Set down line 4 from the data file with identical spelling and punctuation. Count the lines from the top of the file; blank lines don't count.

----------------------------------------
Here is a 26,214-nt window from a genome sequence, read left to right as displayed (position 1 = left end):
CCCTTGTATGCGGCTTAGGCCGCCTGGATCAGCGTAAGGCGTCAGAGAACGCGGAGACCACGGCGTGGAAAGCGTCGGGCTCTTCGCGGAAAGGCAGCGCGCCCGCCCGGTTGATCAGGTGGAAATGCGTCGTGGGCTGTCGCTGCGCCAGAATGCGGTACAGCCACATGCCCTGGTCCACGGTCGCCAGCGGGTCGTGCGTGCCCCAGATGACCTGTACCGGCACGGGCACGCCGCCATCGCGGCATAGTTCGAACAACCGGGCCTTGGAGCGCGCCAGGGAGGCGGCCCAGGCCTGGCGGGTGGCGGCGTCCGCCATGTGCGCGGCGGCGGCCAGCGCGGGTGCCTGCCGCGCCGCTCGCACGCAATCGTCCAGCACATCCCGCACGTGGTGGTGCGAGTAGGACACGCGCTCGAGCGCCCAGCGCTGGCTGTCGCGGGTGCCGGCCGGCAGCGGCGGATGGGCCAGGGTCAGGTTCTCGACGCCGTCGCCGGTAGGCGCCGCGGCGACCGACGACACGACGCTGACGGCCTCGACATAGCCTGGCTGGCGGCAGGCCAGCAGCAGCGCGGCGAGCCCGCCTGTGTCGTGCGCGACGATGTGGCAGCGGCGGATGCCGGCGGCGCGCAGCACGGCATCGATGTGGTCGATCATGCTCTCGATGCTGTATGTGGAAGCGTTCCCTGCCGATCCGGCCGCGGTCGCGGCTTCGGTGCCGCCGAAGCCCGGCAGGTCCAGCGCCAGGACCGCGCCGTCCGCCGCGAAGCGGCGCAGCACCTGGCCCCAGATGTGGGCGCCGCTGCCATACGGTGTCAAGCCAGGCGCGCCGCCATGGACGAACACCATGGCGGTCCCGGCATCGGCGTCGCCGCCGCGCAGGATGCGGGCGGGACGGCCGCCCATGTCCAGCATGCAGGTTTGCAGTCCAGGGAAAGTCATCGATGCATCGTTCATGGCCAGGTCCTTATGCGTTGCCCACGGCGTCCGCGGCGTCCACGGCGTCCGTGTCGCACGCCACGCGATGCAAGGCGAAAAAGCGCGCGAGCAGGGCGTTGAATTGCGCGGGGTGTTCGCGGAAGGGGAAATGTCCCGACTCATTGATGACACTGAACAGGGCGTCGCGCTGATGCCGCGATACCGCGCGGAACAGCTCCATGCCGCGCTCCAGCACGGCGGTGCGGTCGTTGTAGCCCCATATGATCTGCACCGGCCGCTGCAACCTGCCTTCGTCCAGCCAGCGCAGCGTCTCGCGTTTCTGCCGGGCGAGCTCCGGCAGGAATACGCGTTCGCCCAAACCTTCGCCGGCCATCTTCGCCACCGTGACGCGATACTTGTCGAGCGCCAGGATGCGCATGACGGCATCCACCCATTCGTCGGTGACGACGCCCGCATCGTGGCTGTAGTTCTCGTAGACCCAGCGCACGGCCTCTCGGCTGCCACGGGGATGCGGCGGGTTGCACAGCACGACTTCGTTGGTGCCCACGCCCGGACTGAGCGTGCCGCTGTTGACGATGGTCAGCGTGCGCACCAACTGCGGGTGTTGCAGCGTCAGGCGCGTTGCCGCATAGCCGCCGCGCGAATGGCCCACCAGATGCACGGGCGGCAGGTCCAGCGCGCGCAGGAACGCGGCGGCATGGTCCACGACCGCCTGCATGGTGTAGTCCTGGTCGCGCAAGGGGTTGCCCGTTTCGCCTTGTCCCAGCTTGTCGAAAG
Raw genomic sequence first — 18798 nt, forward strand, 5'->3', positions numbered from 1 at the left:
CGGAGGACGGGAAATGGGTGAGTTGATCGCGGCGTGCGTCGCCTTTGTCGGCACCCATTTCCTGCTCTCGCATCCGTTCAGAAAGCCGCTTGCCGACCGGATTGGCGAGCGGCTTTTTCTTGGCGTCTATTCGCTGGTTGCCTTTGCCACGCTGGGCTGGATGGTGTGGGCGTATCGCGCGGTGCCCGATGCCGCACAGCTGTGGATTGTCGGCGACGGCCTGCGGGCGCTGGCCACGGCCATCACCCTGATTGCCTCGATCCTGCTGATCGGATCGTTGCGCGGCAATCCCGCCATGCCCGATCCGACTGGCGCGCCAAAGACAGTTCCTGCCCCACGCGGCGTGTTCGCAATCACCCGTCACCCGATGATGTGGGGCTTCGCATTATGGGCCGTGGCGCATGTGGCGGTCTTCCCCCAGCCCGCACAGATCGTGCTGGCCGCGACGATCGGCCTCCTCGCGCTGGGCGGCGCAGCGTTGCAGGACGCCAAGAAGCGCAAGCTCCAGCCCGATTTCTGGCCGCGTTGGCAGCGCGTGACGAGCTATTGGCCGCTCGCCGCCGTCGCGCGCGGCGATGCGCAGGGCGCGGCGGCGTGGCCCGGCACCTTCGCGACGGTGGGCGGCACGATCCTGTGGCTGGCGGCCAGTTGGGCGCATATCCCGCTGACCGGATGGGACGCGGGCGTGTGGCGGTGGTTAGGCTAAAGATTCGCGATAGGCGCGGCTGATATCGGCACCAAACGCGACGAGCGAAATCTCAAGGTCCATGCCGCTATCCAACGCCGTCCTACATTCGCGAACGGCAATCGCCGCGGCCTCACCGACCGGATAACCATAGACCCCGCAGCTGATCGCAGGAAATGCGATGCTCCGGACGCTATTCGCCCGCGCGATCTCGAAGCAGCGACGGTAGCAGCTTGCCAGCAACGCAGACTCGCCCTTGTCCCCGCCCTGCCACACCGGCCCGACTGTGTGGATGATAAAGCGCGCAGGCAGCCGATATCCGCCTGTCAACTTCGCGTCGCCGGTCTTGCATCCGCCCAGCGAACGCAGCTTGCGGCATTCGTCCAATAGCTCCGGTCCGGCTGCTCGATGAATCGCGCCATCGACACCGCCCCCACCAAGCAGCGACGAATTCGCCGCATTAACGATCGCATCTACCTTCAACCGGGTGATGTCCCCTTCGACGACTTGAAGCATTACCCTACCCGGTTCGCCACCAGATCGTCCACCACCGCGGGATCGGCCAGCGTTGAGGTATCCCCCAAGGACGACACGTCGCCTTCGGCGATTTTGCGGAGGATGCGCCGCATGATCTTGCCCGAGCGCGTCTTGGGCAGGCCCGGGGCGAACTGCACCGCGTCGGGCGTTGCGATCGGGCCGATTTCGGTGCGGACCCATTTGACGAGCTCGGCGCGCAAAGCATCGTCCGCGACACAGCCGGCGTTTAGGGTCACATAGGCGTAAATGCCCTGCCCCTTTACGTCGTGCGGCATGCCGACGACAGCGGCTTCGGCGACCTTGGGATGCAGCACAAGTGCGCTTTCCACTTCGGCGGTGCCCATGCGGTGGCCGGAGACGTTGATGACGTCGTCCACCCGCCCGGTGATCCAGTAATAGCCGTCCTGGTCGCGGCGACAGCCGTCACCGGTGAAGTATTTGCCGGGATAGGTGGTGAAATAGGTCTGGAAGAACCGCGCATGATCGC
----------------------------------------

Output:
CGGAGGACGGGAAATGGGTGAGTTGATCGCGGCGTGCGTCGCCTTTGTCGGCACCCATTTCCTGCTCTCGCATCCGTTCAGAAAGCCGCTTGCCGACCGGATTGGCGAGCGGCTTTTTCTTGGCGTCTATTCGCTGGTTGCCTTTGCCACGCTGGGCTGGATGGTGTGGGCGTATCGCGCGGTGCCCGATGCCGCACAGCTGTGGATTGTCGGCGACGGCCTGCGGGCGCTGGCCACGGCCATCACCCTGATTGCCTCGATCCTGCTGATCGGATCGTTGCGCGGCAATCCCGCCATGCCCGATCCGACTGGCGCGCCAAAGACAGTTCCTGCCCCACGCGGCGTGTTCGCAATCACCCGTCACCCGATGATGTGGGGCTTCGCATTATGGGCCGTGGCGCATGTGGCGGTCTTCCCCCAGCCCGCACAGATCGTGCTGGCCGCGACGATCGGCCTCCTCGCGCTGGGCGGCGCAGCGTTGCAGGACGCCAAGAAGCGCAAGCTCCAGCCCGATTTCTGGCCGCGTTGGCAGCGCGTGACGAGCTATTGGCCGCTCGCCGCCGTCGCGCGCGGCGATGCGCAGGGCGCGGCGGCGTGGCCCGGCACCTTCGCGACGGTGGGCGGCACGATCCTGTGGCTGGCGGCCAGTTGGGCGCATATCCCGCTGACCGGATGGGACGCGGGCGTGTGGCGGTGGTTAGGCTAAAGATTCGCGATAGGCGCGGCTGATATCGGCACCAAACGCGACGAGCGAAATCTCAAGGTCCATGCCGCTATCCAACGCCGTCCTACATTCGCGAACGGCAATCGCCGCGGCCTCACCGACCGGATAACCATAGACCCCGCAGCTGATCGCAGGAAATGCGATGCTCCGGACGCTATTCGCCCGCGCGATCTCGAAGCAGCGACGGTAGCAGCTTGCCAGCAACGCAGACTCGCCCTTGTCCCCGCCCTGCCACACCGGCCCGACTGTGTGGATGATAAAGCGCGCAGGCAGCCGATATCCGCCTGTCAACTTCGCGTCGCCGGTCTTGCATCCGCCCAGCGAACGCAGCTTGCGGCATTCGTCCAATAGCTCCGGTCCGGCTGCTCGATGAATCGCGCCATCGACACCGCCCCCACCAAGCAGCGACGAATTCGCCGCATTAACGATCGCATCTACCTTCAACCGGGTGATGTCCCCTTCGACGACTTGAAGCATTACCCTACCCGGTTCGCCACCAGATCGTCCACCACCGCGGGATCGGCCAGCGTTGAGGTATCCCCCAAGGACGACACGTCGCCTTCGGCGATTTTGCGGAGGATGCGCCGCATGATCTTGCCCGAGCGCGTCTTGGGCAGGCCCGGGGCGAACTGCACCGCGTCGGGCGTTGCGATCGGGCCGATTTCGGTGCGGACCCATTTGACGAGCTCGGCGCGCAAAGCATCGTCCGCGACACAGCCGGCGTTTAGGGTCACATAGGCGTAAATGCCCTGCCCCTTTACGTCGTGCGGCATGCCGACGACAGCGGCTTCGGCGACCTTGGGATGCAGCACAAGTGCGCTTTCCACTTCGGCGGTGCCCATGCGGTGGCCGGAGACGTTGATGACGTCGTCCACCCGCCCGGTGATCCAGTAATAGCCGTCCTGGTCGCGGCGACAGCCGTCACCGGTGAAGTATTTGCCGGGATAGGTGGTGAAATAGGTCTGGAAGAACCGCGCATGATCGC